Your product evolves, your vision and strategy too!
An important point is that your product evolves as the team works on it. A lot is learned about the users of the product, its problems and needs. New alternatives may appear to help your user solve their problems and needs. The software owner can also revisit their strategic objectives and, consequently, revisit the defined goals for the digital product.
In addition, strengths and weaknesses may change over time, and opportunities and threats may appear or disappear. So it’s important to understand that neither the vision nor the strategy of the product are written in stone. They can and should be revisited periodically.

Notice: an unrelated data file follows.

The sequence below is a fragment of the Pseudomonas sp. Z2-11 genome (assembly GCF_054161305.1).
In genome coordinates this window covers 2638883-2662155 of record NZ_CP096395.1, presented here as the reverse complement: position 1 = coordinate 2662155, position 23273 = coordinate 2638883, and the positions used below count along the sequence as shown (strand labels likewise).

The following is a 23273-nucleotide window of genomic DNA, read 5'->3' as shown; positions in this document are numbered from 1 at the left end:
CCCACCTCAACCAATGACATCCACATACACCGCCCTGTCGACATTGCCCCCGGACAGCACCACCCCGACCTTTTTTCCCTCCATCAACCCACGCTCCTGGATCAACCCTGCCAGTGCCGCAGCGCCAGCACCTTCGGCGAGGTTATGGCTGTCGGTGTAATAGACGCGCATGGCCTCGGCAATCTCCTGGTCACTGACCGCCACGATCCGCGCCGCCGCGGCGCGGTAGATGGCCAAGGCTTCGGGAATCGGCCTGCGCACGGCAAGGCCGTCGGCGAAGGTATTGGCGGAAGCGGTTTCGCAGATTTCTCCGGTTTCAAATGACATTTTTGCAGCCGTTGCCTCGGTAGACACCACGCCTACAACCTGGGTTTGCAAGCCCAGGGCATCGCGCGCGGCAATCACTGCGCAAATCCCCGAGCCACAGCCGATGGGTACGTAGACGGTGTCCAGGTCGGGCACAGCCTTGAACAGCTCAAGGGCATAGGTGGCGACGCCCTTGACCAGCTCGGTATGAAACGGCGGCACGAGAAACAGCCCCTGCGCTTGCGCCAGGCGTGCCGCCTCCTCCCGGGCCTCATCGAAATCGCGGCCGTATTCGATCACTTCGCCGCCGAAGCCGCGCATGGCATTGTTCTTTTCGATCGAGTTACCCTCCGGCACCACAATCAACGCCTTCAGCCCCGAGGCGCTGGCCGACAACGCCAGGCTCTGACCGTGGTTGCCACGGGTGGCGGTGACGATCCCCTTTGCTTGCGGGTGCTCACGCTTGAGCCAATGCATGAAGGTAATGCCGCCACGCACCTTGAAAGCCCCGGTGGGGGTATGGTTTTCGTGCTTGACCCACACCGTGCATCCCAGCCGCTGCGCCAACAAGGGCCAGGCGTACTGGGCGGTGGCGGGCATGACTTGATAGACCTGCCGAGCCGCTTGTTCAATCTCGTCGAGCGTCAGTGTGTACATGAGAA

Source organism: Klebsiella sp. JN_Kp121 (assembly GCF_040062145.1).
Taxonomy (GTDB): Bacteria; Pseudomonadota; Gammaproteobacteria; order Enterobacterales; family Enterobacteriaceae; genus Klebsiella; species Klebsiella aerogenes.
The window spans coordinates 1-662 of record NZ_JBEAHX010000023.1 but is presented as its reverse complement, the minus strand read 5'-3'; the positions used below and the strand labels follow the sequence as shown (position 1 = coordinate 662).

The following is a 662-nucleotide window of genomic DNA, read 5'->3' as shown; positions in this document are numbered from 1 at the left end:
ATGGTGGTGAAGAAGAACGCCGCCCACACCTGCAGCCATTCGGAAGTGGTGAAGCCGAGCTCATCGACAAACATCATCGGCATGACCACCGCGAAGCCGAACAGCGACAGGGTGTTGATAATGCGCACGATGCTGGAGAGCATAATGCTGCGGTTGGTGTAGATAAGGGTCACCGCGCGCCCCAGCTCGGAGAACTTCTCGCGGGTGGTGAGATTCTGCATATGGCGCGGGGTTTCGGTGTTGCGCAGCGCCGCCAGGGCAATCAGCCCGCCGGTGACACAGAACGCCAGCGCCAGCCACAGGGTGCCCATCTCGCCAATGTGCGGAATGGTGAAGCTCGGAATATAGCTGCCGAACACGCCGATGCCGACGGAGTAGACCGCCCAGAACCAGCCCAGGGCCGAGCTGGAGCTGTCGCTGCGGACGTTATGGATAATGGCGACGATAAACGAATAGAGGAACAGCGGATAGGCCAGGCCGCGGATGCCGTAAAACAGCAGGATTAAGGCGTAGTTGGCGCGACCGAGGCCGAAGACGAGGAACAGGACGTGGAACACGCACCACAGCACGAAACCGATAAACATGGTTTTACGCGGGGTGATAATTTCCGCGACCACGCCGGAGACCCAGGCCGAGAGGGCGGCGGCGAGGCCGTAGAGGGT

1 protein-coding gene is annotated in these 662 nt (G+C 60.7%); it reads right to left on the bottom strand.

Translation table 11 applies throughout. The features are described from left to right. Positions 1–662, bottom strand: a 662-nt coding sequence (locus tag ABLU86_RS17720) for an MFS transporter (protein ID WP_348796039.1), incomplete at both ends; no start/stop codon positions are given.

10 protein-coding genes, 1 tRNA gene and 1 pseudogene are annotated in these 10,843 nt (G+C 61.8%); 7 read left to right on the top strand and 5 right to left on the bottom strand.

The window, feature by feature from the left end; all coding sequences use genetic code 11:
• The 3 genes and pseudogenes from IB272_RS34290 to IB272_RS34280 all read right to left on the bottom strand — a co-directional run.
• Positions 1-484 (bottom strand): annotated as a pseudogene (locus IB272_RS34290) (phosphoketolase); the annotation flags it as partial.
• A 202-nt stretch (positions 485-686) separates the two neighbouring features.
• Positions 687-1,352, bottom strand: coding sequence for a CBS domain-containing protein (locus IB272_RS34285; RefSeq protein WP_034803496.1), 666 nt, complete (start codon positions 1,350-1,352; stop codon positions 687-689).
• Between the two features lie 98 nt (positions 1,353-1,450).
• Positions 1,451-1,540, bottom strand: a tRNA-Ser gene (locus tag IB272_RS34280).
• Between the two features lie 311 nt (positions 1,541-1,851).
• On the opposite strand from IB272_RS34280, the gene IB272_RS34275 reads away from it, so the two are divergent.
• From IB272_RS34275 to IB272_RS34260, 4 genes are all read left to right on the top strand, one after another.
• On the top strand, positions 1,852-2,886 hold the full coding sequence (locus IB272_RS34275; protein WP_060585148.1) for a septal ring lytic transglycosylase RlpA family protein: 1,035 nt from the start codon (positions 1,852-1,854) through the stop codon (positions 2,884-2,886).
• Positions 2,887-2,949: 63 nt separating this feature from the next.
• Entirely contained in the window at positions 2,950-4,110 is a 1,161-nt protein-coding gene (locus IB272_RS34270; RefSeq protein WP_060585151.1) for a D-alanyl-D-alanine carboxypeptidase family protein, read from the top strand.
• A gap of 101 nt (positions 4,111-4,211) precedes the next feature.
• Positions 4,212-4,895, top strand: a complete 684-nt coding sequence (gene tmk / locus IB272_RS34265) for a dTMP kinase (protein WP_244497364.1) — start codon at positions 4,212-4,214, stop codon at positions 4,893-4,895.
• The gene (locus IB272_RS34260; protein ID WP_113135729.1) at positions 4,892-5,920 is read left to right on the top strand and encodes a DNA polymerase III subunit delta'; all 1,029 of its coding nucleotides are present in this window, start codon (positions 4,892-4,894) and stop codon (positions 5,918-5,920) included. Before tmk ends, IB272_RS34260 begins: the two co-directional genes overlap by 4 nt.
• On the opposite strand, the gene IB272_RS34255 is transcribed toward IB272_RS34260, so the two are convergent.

My suggestion is that they are revisited annually, or when a relevant event happens, such as when there is a change in the strategic objectives of the company, or when an alternative that solves the problem or need of the user in a different way from the one of its product.
With this article, we are almost closing the theme about the growth phase of the software product lifecycle. In the next chapter, we will put it all together. Vision, strategy, roadmap, and OKRs.